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Kumtor: another view

Written by on Friday, 22 March 2013
Kyrgyzstan, Photoblog

Editor’s note: Photos by Begimai Sataeva

Recently, a surprising place in nature Kumtor media coverage only from a negative point of view. From a political point of view about this place says a lot. If you look at it from the point of view of a tourist open completely different species.

In the south-eastern Kyrgyzstan, on the heights of the Tien Shan, near the glacier is a unique gold mine – Kumtor. On arrival at the Kumtor not accustomed to hard for people to breathe, stay accompanied by constant dizziness, because Kumtor is located at over 4000 meters above sea level. All year round field sweeps snow. Round, every day, you can see flocks ranging over argali. Hungry wolves often eat at the office of Kumtor. Depth of the wells and the extent technology is enormous.

This can be seen in the following pictures:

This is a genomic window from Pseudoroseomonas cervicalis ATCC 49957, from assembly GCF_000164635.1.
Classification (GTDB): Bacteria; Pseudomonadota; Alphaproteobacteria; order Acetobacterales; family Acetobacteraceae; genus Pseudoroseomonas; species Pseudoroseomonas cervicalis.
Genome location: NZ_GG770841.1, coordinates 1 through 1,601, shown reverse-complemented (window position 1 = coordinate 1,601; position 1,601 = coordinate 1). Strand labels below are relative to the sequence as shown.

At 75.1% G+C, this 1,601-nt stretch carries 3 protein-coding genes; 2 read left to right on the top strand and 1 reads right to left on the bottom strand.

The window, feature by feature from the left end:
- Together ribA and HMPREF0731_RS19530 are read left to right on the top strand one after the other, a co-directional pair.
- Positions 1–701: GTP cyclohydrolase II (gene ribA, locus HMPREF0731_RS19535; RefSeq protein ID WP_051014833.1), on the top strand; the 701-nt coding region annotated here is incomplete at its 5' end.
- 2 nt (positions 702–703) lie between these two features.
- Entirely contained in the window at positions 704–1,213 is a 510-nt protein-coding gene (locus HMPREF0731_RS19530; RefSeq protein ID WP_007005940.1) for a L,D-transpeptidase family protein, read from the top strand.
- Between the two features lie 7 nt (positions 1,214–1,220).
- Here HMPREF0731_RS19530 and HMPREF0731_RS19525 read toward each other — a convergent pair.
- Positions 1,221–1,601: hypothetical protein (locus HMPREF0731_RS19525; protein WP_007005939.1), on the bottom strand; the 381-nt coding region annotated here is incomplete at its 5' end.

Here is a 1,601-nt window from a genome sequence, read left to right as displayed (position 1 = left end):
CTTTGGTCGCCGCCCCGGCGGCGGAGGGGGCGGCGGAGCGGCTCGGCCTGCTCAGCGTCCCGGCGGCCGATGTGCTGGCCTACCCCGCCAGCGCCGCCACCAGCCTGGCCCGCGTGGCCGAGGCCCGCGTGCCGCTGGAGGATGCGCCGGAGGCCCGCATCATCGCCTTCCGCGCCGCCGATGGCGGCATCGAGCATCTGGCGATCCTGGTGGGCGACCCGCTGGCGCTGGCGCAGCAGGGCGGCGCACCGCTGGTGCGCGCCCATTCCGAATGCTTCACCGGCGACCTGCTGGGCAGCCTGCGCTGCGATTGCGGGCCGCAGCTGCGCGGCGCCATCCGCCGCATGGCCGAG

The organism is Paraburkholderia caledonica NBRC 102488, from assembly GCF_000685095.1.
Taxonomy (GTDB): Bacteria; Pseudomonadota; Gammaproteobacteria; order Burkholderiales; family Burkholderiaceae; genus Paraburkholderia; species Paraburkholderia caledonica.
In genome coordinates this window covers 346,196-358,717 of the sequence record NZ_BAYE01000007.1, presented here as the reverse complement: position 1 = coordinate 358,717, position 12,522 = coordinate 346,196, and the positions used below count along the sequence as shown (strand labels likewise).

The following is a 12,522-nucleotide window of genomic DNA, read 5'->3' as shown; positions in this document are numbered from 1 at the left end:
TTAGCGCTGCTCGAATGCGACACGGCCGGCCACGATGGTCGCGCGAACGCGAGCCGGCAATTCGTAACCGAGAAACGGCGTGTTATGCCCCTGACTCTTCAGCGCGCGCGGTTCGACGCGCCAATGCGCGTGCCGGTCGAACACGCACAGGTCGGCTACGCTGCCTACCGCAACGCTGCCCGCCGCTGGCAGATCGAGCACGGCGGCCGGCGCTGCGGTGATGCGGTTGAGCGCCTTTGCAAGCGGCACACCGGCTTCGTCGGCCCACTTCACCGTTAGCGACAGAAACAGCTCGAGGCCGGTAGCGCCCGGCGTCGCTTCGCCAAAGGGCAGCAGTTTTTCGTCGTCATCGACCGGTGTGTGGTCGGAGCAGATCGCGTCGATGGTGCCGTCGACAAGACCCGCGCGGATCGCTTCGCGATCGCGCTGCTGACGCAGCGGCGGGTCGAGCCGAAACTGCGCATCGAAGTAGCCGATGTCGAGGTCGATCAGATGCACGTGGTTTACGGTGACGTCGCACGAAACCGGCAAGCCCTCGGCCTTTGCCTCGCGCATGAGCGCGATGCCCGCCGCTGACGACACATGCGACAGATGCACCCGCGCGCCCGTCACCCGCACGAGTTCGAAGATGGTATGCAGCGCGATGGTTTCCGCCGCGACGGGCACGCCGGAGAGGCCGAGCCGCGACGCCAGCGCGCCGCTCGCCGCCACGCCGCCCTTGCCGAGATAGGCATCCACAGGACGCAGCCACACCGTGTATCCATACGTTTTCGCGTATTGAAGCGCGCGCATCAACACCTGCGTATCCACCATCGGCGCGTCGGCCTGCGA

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  • At much lower geographical level, and a little closer to ground level, are the giant tractors used by oil companies to shave off the top layer of soil and tar sands in Canada; these huge beasts of machines strip-mine for tar sand a large region of Alberta. (The tar sands operation in Canada is said to be the territorial size of Florida, USA.) After the tar sands are processed, using much electrical energy and hot water, designed to separate the oil from the sand, the oil is pumped to the US market (for cars, transport, etc). I recommend viewing of the documentary film ‘Dirty Oil’ (2010) directed by Leslie Iwerks to see these giant tractors in operation and for a greater understanding about the impact of strip-mining in general upon indigenous communities and the natural environment.


    Schwartz Reply:

    Thanks for the film recommendation! Personally, I find this issue more and more intriguing. Are you familiar with the Bankwatch report (as well as the rejoinders against it)?


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